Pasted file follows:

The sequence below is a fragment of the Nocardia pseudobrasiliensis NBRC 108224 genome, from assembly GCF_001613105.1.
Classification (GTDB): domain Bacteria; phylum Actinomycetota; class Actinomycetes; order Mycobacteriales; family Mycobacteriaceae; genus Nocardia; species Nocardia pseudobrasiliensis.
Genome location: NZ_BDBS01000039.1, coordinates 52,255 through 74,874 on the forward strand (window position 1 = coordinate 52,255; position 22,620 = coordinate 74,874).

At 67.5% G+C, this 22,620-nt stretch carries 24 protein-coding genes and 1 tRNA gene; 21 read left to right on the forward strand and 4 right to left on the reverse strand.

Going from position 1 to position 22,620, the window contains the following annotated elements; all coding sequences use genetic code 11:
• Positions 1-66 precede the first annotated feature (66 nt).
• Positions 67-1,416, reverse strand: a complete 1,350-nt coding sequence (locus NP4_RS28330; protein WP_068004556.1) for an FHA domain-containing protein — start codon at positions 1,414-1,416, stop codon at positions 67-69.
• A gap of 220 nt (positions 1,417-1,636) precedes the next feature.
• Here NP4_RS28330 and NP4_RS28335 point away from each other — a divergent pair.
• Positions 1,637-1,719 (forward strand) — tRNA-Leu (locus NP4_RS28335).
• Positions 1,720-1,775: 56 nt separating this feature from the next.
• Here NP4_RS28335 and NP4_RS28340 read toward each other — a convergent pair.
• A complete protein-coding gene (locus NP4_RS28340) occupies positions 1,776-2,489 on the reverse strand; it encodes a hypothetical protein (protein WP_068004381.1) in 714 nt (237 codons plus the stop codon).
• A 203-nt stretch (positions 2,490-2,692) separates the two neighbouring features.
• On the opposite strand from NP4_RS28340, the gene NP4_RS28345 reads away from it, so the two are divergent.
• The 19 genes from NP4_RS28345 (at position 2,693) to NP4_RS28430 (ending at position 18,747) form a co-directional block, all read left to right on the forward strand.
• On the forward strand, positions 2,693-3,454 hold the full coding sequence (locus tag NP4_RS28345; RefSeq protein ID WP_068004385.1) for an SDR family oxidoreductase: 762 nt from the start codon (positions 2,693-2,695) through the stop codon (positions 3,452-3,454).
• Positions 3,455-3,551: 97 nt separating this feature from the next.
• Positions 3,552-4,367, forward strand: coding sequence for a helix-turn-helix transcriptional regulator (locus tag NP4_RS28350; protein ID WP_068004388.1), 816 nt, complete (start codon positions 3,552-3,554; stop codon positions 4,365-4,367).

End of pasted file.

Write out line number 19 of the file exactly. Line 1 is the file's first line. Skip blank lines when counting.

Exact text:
• Positions 3,552-4,367, forward strand: coding sequence for a helix-turn-helix transcriptional regulator (locus tag NP4_RS28350; protein ID WP_068004388.1), 816 nt, complete (start codon positions 3,552-3,554; stop codon positions 4,365-4,367).